• Focus groups with students that explore instances, definitions, and experiences
  • Surveys immediately after an activity rather than the end of term
  • Framing of activities to define rationale or purpose and then assessing specifically related to those goals rather than broad constructs.
  • Specific questions that provide or invite definition and examples from across timeframe, as well as focus reflection on specific details or at the very least on the breadth of things to start, stop, continue, positive, negative etc.

The ongoing debate suggests highly variable usefulness of student evaluations of teaching; there are many dials in the car and sometimes we pick the right one. Perhaps we should also look under the hood, drive at test distance, and hold up a radar speed tracker.

Self-Assessing Your Teaching



Kathryn SutherlandDr. Kathryn Sutherland, Associate Dean in the Faculty of Arts and Humanities at Victoria University Wellington, visited the U of S campus in November 2012 to speak about early career academic success, including at a talk she gave for the Gwenna Moss Centre.  In her talk she reminded me of something I read years earlier from Glassick et al’s (2004) Scholarship Assessed that is very important as we think about self-assessing our work as teachers.  Glassick et al (2004) propose the following criteria for evaluating all scholarly work:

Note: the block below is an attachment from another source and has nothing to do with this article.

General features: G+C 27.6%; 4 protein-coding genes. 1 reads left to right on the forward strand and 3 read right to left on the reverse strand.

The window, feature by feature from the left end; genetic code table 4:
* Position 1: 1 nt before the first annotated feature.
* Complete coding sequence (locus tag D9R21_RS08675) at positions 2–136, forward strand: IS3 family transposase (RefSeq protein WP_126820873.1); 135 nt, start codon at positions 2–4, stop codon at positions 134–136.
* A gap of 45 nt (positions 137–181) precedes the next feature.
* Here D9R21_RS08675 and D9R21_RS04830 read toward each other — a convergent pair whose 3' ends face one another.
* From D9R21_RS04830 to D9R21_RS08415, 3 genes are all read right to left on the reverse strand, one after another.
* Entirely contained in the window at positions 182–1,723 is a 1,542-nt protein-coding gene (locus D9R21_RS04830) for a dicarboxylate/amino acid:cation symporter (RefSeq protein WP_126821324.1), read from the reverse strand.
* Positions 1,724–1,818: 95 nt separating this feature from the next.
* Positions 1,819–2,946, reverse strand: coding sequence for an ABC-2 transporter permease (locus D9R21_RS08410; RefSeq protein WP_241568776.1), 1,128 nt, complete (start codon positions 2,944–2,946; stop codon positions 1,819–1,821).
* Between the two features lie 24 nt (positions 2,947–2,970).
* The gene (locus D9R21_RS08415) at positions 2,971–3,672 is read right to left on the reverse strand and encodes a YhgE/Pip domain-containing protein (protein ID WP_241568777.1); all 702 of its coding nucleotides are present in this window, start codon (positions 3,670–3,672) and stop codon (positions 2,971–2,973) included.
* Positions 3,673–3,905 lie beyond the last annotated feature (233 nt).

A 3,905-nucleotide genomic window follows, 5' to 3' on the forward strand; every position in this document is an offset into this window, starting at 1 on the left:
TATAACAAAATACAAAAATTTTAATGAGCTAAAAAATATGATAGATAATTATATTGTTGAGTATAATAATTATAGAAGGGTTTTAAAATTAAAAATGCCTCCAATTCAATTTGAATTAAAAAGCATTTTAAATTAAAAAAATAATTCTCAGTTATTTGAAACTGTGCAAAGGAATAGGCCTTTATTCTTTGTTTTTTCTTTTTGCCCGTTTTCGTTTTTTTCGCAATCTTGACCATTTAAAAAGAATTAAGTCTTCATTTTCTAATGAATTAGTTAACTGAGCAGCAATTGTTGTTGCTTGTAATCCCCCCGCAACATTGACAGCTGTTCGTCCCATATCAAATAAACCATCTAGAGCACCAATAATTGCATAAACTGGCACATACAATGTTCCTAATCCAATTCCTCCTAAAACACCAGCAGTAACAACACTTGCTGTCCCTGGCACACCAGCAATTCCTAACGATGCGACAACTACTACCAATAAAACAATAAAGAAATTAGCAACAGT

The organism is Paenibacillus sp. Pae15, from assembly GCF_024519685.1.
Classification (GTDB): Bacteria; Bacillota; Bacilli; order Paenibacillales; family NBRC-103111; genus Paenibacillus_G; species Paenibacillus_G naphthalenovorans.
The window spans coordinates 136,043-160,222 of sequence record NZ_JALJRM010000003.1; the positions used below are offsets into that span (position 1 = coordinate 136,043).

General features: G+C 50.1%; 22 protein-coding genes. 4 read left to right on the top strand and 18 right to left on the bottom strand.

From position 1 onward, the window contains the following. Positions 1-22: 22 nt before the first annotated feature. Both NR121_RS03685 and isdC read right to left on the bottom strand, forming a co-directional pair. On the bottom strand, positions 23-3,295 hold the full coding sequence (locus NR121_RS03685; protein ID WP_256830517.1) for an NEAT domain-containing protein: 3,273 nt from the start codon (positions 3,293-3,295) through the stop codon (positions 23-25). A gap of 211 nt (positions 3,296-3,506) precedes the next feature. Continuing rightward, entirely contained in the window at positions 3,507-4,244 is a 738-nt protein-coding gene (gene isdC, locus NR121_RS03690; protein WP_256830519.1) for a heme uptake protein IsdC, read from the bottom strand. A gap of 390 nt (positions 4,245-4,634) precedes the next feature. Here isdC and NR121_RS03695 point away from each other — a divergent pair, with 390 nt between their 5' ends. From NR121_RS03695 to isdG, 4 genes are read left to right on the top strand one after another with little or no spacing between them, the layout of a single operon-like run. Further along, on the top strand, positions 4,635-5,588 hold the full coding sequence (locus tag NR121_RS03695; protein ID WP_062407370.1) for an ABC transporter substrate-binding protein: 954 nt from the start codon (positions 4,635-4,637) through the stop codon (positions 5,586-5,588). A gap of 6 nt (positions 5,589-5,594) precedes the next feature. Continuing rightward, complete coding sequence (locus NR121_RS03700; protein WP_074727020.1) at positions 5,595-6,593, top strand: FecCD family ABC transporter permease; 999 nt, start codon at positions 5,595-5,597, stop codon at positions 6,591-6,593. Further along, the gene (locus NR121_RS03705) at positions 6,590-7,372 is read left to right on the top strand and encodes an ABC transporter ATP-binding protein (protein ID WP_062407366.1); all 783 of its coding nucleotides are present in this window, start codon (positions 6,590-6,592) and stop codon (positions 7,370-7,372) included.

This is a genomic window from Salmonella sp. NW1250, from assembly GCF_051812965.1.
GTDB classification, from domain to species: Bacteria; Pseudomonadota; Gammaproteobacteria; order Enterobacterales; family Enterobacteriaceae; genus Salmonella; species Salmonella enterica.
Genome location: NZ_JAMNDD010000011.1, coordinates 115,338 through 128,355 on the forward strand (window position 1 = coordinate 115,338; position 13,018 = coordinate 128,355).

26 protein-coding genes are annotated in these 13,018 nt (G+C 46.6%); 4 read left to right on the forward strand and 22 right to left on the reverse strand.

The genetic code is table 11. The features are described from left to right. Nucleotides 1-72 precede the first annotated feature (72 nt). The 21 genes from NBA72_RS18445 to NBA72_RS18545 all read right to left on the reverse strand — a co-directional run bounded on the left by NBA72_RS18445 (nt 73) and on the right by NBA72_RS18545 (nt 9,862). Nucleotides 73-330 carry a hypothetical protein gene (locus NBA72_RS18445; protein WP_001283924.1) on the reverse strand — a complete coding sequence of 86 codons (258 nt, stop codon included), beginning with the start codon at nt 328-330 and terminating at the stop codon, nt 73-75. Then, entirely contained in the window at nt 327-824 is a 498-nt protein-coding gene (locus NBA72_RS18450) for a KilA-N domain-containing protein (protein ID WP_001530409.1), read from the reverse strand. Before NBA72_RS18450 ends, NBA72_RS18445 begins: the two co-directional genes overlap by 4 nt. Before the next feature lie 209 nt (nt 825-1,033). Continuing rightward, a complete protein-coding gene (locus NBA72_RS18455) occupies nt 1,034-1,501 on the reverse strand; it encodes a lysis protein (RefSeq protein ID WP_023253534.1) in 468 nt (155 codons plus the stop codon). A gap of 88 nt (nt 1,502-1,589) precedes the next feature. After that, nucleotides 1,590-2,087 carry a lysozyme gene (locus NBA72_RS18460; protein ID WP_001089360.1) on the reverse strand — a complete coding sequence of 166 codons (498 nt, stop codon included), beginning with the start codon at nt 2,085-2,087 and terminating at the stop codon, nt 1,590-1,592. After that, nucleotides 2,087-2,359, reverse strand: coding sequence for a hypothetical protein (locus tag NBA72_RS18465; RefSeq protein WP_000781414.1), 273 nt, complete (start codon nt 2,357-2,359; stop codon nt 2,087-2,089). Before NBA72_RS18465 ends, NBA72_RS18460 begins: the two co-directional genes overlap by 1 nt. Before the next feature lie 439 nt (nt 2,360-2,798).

1. Clear goals—Does the scholar state the basic purposes of his or her work clearly? Does the scholar define objectives that are realistic and achievable? Does the scholar identify important questions in the field?

2. Adequate preparation—Does the scholar show an understanding of existing scholarship in the field? Does the scholar bring the necessary skills to his or her work? Does the scholar bring together the resources necessary to move the project forward?

3. Appropriate methods—Does the scholar use methods appropriate to the goals? Does the scholar apply effectively the methods selected? Does the scholar modify procedures in response to changing circumstances?

4. Significant results—Does the scholar achieve the goals? Does the scholar’s work add consequentially to the field? Does the scholar’s work open additional areas for further exploration?